Certain last names seem to dictate career interests.

Such is the case with Victoria Henry Cervantes.

Growing up in New Mexico, Cervantes “adored the written word,” keeping a journal and feasting on fiction and poetry. She spent much of her 20s working in Argentina, Chile, Colombia, Honduras and Peru as a Fulbright Fellow, literacy teacher, and counselor to teen mothers. She learned to confront with equanimity young people’s lack of access to literacy education — especially “trauma-informed” literacy education that responds to students’ experiences with poverty, racism and other challenges.

It was the discovery that those same gaps are equally severe in the South Bronx that last year brought Cervantes to Teachers College as a master’s degree student in the Literacy Specialist program.

TC taught me foundational skills, such as phonics, but I’ve also learned that being literate is not just about reading, it’s about communicating via different media and navigating the world.

—Victoria Henry Cervantes 

“I’d tell friends about high school students who were just learning to read and write, and they’d say, ‘In the United States?’” she recalls. “But these are kids whose educations often have been interrupted by immigration or years spent in refugee camps. It’s a misunderstood population with unmet academic and emotional needs that can lead to life-long problems, because kids who can’t read or write often grow up to be exploited. And a lot of teachers are wildly unprepared to teach them, as I was.”

In TC’s program — home to the legendary Teachers College Reading and Writing Project, led by Lucy Calkins, Robinson Professor in Children’s Literature — Cervantes found the kind of formalized preparation she was looking for.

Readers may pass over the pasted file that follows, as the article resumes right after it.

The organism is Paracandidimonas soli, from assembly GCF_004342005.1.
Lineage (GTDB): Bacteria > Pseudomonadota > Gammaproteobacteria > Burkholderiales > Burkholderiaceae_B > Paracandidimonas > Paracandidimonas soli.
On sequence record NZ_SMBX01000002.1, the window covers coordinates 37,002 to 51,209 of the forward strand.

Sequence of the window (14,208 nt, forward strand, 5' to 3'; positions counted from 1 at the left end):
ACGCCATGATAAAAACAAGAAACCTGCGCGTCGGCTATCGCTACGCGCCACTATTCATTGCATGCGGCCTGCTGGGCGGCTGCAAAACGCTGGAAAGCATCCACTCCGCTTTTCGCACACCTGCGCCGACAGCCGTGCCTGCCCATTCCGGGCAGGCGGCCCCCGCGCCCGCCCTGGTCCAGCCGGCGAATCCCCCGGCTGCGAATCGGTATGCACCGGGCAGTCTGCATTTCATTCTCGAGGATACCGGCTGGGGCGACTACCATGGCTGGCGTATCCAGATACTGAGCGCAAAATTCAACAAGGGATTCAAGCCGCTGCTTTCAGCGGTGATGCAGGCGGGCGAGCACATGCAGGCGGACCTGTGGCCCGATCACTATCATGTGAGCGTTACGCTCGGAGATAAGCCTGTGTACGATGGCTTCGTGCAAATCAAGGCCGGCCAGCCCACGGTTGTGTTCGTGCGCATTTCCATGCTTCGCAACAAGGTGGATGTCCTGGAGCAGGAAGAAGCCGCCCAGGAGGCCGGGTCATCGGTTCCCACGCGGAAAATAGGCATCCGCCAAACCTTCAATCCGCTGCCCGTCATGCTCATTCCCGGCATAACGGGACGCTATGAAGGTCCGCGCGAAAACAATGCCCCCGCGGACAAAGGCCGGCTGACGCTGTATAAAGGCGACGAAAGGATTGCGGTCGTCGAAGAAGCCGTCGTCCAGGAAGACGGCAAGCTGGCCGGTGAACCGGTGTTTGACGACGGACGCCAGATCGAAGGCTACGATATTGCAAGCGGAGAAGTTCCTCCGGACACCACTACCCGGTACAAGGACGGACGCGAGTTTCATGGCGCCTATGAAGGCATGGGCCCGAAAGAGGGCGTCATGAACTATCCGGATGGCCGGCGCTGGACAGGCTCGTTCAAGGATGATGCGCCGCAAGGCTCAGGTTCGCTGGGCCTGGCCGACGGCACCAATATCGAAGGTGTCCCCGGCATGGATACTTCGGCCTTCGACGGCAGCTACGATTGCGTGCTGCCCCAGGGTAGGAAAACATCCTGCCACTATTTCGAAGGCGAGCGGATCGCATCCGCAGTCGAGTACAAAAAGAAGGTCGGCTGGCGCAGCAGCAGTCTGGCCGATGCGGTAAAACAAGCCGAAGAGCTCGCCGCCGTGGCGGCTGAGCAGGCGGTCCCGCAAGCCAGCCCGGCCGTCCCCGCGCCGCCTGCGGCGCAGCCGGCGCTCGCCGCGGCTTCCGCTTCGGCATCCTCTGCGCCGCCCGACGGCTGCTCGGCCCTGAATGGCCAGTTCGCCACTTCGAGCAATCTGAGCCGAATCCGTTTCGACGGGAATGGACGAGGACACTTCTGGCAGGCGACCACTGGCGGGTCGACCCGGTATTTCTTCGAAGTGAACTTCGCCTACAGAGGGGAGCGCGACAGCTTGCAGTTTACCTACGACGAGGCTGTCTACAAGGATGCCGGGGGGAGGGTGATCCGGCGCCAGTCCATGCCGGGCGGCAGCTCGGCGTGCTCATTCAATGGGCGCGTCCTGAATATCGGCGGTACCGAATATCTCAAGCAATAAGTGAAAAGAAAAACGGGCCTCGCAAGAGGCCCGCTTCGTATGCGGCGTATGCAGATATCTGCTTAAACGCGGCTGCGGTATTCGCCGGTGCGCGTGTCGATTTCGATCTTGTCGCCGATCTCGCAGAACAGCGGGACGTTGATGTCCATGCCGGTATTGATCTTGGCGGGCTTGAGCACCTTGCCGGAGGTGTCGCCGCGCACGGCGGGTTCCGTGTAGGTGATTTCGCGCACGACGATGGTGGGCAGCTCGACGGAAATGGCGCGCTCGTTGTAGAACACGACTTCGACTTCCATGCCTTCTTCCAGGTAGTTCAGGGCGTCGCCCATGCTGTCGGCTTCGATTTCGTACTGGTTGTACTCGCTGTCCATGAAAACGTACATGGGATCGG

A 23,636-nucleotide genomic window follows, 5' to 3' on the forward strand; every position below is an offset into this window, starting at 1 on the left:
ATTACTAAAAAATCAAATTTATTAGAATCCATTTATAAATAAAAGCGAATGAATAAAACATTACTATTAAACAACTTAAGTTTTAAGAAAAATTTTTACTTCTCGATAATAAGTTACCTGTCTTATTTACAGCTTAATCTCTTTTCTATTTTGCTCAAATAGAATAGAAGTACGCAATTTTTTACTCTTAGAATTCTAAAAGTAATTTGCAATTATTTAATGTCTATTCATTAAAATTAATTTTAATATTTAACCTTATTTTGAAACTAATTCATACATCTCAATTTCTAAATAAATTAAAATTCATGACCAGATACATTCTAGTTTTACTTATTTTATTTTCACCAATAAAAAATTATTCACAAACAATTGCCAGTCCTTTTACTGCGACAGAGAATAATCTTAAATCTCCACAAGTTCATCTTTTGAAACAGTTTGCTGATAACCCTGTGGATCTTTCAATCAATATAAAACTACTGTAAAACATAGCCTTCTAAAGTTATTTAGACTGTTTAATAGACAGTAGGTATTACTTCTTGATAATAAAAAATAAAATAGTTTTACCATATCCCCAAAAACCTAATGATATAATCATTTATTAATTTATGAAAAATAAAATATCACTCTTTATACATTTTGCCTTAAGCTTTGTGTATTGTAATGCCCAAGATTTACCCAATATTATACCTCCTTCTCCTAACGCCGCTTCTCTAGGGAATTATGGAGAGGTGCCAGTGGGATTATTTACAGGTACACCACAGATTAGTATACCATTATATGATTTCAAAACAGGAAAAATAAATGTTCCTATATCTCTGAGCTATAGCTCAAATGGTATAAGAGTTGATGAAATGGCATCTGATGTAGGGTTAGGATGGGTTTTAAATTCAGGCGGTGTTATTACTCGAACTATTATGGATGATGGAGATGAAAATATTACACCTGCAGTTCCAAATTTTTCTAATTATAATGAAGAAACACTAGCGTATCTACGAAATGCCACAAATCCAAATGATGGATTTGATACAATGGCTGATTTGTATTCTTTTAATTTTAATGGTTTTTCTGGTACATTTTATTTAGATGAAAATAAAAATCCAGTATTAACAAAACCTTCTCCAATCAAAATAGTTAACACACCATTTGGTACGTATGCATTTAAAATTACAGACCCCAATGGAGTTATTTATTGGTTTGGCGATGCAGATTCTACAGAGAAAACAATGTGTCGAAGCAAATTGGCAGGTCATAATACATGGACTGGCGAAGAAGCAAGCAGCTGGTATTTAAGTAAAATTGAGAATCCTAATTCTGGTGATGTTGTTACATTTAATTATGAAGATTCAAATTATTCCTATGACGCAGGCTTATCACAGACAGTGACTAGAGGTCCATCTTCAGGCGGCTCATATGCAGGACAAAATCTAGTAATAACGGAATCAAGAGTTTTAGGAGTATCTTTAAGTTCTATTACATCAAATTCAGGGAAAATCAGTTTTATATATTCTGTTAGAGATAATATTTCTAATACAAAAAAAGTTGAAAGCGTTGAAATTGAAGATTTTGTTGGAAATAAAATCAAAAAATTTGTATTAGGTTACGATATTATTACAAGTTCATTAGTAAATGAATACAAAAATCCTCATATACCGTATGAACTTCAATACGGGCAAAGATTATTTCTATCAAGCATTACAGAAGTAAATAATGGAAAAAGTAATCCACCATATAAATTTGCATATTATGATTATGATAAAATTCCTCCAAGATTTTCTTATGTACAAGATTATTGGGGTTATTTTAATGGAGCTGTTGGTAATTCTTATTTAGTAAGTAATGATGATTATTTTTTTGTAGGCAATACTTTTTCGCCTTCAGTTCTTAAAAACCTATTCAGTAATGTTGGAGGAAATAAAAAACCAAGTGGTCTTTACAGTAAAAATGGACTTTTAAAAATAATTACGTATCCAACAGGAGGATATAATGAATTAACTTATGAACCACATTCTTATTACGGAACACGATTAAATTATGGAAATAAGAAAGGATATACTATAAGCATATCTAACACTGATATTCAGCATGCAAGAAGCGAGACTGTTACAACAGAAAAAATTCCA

Graduates Gallery 2020

Meet some more of the amazing students who earned degrees from Teachers College this year.

“TC taught me foundational skills, such as phonics, but I’ve also learned that being literate is not just about reading, it’s about communicating via different media and navigating the world,” she says. “My awareness of multiple literacies has made me a much better educator because it made me recognize the different assets of each student.”

Cervantes calls her student assistantship with the Reading & Writing Project an “incredible opportunity” to polish competency in curriculum management and the integration of literature into classroom environments. As one of TC’s Arthur Zankel Urban Fellows, she also worked with emergent bilingual learners in high-need schools across the city.

As a result of those two experiences, Cervantes has become interested in staff development and a career “working and supporting whole groups of teachers.” While she’ll always keep a foot in the classroom, she wants to support teachers working in displacement camps with students in crisis.

“It is incomprehensible for me to think of a life without reading and writing, but that’s a reality for so many people,” she says. 

Changing that reality is a tall order — but you get the feeling that this Cervantes won’t be tilting at windmills.